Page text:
Watching the Paralympics on Channel 4 you can’t help but see the term Super Human, it’s even on the posters around town. Whatever your personal view on the term you cannot help but be in awe of the achievements that the individual athletes have achieved, the adversity and challenges they have overcome before even starting to compete.
This got me thinking about their coaches, how they will need to think differently, and be curious in order to maximise their support of their athletes. Often the text book won’t work as the technique is different, an athlete’s centre of gravity or buoyancy is different because of their impairment. The coach/athlete needs to be close and the coach needs to understand the challenges that the disability brings to the individual, training, competition and the athletes support network.
The coaches have to think differently in their approach, step outside their comfort zone and challenge their coaching to support their athletes to be the best they can be. This raises the question of putting yourself out there, being vulnerable and asking the question to your athletes about their impairment: the athlete is the specialist on their own body and how it will react after all. It sounds obvious but how many coaches take the time to find out ‘what is really going on’ with their athletes. Take a bow para coaches, you are Super Human.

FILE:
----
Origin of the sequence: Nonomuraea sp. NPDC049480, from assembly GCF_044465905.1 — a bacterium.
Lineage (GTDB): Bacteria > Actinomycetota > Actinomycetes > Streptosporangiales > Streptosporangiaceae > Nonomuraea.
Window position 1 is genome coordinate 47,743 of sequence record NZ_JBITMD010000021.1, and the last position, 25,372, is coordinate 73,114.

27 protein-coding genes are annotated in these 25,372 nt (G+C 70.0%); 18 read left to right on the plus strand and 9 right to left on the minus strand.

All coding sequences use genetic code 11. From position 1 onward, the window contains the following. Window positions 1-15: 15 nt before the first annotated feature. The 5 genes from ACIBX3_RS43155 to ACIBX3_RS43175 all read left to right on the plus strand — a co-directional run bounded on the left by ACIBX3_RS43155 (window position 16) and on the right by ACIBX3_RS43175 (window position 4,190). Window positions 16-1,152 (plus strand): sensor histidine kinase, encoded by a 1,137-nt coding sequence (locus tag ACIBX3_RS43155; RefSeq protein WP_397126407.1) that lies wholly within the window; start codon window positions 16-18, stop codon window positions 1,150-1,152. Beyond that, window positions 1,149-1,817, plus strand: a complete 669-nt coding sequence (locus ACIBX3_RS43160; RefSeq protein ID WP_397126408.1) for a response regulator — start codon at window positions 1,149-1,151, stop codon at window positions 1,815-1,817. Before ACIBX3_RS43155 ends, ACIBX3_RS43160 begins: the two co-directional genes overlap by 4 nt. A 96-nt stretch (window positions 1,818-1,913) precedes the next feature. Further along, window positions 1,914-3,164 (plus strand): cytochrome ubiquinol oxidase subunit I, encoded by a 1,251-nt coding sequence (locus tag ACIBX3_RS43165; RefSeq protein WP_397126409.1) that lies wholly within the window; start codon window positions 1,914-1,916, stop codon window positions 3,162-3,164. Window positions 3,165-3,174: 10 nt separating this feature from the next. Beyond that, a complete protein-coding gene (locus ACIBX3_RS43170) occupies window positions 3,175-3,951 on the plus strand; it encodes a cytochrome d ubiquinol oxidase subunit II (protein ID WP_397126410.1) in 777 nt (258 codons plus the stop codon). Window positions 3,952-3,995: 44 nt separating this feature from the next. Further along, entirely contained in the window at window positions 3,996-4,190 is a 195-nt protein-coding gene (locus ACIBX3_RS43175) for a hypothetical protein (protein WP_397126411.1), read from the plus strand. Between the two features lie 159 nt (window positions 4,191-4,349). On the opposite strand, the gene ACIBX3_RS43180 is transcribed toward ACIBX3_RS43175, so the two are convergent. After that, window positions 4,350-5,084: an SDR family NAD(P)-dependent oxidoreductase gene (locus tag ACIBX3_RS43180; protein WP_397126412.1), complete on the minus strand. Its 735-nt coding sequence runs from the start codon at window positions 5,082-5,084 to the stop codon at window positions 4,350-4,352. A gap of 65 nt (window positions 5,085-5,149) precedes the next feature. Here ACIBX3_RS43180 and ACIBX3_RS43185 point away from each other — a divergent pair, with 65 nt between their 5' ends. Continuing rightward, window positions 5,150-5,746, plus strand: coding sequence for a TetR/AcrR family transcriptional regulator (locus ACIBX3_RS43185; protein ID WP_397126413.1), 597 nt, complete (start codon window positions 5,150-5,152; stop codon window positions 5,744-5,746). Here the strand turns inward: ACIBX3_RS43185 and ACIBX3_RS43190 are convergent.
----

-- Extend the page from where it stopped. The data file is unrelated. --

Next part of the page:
sports coach UK have a number of fact sheets that provide advice and guidance on disabilities so that you can have an informed conversation with your athletes. Take a look at them here: http://www.sportscoachuk.org/resource/impairment-specific-factsheets
Chris Chapman, sports coach UK, Talent & Performance Lead Officer